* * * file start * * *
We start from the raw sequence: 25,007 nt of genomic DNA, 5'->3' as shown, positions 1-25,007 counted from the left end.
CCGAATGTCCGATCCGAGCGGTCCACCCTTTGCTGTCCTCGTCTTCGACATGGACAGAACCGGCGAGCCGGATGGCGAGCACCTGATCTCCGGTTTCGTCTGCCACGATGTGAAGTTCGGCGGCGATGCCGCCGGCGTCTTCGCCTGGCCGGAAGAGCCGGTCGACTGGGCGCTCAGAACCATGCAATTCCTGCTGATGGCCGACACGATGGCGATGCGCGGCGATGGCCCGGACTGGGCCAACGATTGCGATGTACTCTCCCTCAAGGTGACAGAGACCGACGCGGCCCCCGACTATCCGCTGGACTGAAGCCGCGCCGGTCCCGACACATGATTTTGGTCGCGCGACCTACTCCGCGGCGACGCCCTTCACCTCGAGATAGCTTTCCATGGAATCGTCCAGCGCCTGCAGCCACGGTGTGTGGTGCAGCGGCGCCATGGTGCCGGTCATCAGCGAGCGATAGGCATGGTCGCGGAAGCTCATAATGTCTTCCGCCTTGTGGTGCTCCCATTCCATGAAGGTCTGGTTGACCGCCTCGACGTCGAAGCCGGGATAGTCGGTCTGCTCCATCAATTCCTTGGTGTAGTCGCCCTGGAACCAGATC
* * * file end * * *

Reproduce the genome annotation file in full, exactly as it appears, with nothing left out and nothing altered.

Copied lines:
We start from the raw sequence: 25,007 nt of genomic DNA, 5'->3' as shown, positions 1-25,007 counted from the left end.
CCGAATGTCCGATCCGAGCGGTCCACCCTTTGCTGTCCTCGTCTTCGACATGGACAGAACCGGCGAGCCGGATGGCGAGCACCTGATCTCCGGTTTCGTCTGCCACGATGTGAAGTTCGGCGGCGATGCCGCCGGCGTCTTCGCCTGGCCGGAAGAGCCGGTCGACTGGGCGCTCAGAACCATGCAATTCCTGCTGATGGCCGACACGATGGCGATGCGCGGCGATGGCCCGGACTGGGCCAACGATTGCGATGTACTCTCCCTCAAGGTGACAGAGACCGACGCGGCCCCCGACTATCCGCTGGACTGAAGCCGCGCCGGTCCCGACACATGATTTTGGTCGCGCGACCTACTCCGCGGCGACGCCCTTCACCTCGAGATAGCTTTCCATGGAATCGTCCAGCGCCTGCAGCCACGGTGTGTGGTGCAGCGGCGCCATGGTGCCGGTCATCAGCGAGCGATAGGCATGGTCGCGGAAGCTCATAATGTCTTCCGCCTTGTGGTGCTCCCATTCCATGAAGGTCTGGTTGACCGCCTCGACGTCGAAGCCGGGATAGTCGGTCTGCTCCATCAATTCCTTGGTGTAGTCGCCCTGGAACCAGATC